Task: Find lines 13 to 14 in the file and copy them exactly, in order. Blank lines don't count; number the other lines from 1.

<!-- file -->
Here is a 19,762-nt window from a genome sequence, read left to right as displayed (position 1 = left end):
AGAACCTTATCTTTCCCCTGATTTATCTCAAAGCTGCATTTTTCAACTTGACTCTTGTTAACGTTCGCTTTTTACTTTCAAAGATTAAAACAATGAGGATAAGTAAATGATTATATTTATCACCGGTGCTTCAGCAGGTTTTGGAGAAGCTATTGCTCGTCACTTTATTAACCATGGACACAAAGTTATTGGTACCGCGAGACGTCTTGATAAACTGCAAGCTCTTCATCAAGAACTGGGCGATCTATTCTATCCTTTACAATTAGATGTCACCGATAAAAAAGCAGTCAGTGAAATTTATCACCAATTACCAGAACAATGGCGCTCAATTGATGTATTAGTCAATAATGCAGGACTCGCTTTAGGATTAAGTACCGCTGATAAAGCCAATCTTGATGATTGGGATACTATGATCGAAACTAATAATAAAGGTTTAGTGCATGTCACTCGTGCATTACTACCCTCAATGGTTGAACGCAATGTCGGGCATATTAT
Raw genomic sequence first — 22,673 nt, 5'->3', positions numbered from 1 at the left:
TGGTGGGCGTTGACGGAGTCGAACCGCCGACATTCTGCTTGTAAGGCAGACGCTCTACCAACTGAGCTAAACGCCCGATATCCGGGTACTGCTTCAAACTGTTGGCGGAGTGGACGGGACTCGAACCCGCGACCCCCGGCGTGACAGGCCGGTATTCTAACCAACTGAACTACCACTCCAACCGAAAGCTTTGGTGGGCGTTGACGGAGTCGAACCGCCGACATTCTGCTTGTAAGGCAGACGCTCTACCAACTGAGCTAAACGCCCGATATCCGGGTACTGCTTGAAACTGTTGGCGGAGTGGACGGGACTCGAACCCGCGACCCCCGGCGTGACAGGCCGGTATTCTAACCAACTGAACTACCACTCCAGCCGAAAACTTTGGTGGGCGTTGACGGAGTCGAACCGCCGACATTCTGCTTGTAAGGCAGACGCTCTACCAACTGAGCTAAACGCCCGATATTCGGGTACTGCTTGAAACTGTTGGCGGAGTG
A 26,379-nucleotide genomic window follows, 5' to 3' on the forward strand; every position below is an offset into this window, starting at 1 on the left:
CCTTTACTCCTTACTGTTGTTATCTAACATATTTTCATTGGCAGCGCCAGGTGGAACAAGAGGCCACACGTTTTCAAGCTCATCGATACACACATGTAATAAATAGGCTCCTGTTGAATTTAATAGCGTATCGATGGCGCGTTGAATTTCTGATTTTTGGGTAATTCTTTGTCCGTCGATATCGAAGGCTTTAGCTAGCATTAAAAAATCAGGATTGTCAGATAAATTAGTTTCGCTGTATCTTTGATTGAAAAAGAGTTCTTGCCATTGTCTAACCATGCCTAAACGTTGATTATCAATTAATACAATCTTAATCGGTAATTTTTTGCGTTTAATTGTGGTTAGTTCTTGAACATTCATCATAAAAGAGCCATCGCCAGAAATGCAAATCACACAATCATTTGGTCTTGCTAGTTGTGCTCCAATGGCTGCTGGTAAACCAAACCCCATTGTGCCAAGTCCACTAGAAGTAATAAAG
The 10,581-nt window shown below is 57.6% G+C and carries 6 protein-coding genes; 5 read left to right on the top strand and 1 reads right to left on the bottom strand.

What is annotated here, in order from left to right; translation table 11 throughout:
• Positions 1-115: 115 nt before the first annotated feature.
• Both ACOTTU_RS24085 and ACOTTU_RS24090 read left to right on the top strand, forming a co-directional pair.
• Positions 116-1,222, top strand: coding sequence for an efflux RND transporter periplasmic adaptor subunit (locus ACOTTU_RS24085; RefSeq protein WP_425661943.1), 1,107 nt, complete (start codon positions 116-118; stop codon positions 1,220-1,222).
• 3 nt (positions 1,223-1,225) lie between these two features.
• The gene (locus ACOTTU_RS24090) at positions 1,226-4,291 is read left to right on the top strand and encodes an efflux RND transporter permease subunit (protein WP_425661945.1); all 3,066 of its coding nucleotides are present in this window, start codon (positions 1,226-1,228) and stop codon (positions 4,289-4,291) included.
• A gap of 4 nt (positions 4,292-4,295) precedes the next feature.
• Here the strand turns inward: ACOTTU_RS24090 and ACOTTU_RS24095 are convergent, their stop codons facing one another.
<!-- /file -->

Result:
• The gene (locus ACOTTU_RS24090) at positions 1,226-4,291 is read left to right on the top strand and encodes an efflux RND transporter permease subunit (protein WP_425661945.1); all 3,066 of its coding nucleotides are present in this window, start codon (positions 1,226-1,228) and stop codon (positions 4,289-4,291) included.
• A gap of 4 nt (positions 4,292-4,295) precedes the next feature.